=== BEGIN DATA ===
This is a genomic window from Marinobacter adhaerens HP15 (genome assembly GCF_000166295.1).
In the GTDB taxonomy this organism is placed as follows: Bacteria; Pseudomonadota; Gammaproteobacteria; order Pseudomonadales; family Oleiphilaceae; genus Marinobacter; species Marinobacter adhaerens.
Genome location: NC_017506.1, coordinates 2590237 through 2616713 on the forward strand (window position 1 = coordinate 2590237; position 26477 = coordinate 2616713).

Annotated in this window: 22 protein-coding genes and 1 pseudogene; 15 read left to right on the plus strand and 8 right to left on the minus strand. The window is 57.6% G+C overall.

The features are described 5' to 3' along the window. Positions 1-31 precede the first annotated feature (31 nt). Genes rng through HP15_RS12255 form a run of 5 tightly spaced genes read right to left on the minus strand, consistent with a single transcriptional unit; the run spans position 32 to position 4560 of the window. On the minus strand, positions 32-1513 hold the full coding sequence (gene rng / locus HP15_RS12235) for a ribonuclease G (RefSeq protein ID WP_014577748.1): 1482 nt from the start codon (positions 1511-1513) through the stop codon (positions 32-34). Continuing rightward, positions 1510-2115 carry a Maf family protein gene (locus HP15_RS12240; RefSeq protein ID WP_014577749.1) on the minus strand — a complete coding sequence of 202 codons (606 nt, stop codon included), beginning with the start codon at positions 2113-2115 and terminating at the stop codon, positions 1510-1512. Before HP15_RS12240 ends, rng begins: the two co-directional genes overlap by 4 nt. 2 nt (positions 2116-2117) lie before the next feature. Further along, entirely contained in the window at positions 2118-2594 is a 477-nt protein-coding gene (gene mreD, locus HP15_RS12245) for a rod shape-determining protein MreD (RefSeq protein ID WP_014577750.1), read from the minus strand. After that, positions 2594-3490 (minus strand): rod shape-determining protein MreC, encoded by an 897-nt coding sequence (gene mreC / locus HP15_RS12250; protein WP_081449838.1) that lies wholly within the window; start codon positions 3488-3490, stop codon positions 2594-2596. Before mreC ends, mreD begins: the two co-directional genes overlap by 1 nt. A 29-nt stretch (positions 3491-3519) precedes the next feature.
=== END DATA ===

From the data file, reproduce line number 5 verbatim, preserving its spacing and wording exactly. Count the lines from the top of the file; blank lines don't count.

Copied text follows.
The features are described 5' to 3' along the window. Positions 1-31 precede the first annotated feature (31 nt). Genes rng through HP15_RS12255 form a run of 5 tightly spaced genes read right to left on the minus strand, consistent with a single transcriptional unit; the run spans position 32 to position 4560 of the window. On the minus strand, positions 32-1513 hold the full coding sequence (gene rng / locus HP15_RS12235) for a ribonuclease G (RefSeq protein ID WP_014577748.1): 1482 nt from the start codon (positions 1511-1513) through the stop codon (positions 32-34). Continuing rightward, positions 1510-2115 carry a Maf family protein gene (locus HP15_RS12240; RefSeq protein ID WP_014577749.1) on the minus strand — a complete coding sequence of 202 codons (606 nt, stop codon included), beginning with the start codon at positions 2113-2115 and terminating at the stop codon, positions 1510-1512. Before HP15_RS12240 ends, rng begins: the two co-directional genes overlap by 4 nt. 2 nt (positions 2116-2117) lie before the next feature. Further along, entirely contained in the window at positions 2118-2594 is a 477-nt protein-coding gene (gene mreD, locus HP15_RS12245) for a rod shape-determining protein MreD (RefSeq protein ID WP_014577750.1), read from the minus strand. After that, positions 2594-3490 (minus strand): rod shape-determining protein MreC, encoded by an 897-nt coding sequence (gene mreC / locus HP15_RS12250; protein WP_081449838.1) that lies wholly within the window; start codon positions 3488-3490, stop codon positions 2594-2596. Before mreC ends, mreD begins: the two co-directional genes overlap by 1 nt. A 29-nt stretch (positions 3491-3519) precedes the next feature.